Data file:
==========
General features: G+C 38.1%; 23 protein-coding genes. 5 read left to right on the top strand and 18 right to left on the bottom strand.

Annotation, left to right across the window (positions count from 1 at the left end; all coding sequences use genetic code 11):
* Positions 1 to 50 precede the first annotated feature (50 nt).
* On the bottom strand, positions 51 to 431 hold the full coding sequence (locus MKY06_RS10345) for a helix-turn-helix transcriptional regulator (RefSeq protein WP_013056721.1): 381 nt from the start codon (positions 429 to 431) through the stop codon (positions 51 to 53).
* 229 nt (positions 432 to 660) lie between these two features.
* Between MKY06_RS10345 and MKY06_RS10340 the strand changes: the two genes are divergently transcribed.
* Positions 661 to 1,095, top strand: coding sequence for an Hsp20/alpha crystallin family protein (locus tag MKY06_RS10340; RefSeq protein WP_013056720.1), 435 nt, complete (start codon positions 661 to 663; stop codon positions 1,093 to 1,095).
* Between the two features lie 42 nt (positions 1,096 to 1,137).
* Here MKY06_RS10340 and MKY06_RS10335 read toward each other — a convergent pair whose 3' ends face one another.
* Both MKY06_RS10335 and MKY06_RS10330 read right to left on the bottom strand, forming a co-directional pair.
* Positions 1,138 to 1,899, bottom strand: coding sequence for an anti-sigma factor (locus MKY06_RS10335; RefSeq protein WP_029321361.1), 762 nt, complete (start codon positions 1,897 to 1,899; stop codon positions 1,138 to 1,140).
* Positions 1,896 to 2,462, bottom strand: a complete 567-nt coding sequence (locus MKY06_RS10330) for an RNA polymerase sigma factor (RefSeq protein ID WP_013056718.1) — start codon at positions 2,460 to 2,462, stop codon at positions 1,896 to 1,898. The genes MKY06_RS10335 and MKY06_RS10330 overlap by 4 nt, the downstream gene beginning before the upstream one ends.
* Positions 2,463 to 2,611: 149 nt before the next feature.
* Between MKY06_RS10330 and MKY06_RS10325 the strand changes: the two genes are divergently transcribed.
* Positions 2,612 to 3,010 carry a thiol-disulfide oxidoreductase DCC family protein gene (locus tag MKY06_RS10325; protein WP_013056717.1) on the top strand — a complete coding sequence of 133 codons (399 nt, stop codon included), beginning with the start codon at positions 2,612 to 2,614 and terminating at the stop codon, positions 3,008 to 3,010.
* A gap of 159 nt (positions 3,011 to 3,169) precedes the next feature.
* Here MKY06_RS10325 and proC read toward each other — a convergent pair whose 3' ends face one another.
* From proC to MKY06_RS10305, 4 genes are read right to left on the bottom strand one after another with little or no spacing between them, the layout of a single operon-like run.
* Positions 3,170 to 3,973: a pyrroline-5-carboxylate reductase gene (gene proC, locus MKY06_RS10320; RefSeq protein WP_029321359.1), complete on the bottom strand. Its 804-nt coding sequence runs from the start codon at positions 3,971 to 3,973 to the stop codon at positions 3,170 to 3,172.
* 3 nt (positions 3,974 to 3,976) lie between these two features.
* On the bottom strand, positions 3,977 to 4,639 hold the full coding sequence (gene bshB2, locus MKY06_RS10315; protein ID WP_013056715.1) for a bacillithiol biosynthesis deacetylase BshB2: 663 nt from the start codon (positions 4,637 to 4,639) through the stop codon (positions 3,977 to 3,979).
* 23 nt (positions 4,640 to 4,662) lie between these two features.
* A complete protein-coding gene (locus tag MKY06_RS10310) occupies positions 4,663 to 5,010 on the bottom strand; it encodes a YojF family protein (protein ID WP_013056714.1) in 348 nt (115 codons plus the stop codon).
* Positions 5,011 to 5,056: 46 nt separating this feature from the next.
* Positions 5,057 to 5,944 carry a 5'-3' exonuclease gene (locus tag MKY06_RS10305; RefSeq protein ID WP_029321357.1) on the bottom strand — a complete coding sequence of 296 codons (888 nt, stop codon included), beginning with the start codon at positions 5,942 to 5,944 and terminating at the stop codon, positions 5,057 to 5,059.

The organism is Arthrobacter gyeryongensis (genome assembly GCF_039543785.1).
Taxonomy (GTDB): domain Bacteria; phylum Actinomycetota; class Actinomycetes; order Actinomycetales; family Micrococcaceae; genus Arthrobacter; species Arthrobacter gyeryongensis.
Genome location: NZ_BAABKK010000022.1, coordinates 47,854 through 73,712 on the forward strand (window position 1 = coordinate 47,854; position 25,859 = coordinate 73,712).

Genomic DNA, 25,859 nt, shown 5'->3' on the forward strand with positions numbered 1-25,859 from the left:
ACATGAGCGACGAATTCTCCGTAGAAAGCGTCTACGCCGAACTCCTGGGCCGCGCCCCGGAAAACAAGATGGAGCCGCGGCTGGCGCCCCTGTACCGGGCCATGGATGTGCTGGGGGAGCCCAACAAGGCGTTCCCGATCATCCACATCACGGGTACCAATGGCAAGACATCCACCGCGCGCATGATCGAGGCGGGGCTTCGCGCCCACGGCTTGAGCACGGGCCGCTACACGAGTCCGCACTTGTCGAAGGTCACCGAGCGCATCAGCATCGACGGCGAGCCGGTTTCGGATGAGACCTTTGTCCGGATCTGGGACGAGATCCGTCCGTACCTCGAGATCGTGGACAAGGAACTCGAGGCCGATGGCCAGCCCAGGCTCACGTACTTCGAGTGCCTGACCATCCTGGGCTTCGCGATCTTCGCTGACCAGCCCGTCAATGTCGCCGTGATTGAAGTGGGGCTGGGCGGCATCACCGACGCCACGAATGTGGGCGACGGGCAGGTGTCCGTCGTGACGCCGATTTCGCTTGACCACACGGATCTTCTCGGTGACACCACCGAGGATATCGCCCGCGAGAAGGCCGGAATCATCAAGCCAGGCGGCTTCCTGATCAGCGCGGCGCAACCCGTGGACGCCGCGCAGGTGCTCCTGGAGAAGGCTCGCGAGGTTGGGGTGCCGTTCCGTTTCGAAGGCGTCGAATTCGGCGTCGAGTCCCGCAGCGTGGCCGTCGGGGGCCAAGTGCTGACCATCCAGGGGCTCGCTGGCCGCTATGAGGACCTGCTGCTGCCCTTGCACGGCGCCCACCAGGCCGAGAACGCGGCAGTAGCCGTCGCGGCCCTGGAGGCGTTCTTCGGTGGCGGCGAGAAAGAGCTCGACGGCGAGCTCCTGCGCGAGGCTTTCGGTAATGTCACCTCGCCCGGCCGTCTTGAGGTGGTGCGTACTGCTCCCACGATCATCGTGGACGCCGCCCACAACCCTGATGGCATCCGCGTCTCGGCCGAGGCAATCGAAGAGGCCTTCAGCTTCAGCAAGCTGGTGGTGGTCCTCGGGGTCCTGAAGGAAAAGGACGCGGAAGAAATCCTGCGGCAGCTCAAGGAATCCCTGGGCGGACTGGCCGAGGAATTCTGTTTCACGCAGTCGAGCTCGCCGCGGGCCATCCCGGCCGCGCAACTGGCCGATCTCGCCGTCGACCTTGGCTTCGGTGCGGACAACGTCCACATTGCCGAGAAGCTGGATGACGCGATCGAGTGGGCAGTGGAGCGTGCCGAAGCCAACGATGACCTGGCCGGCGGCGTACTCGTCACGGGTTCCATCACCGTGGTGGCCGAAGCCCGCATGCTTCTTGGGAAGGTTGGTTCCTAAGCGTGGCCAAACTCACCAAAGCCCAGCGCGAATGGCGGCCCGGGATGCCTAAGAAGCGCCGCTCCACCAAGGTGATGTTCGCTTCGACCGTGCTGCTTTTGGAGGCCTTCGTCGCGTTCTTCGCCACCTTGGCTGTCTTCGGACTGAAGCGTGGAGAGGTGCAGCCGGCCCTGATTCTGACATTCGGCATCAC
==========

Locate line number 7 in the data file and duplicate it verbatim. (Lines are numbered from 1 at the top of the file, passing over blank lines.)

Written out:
* Positions 661 to 1,095, top strand: coding sequence for an Hsp20/alpha crystallin family protein (locus tag MKY06_RS10340; RefSeq protein WP_013056720.1), 435 nt, complete (start codon positions 661 to 663; stop codon positions 1,093 to 1,095).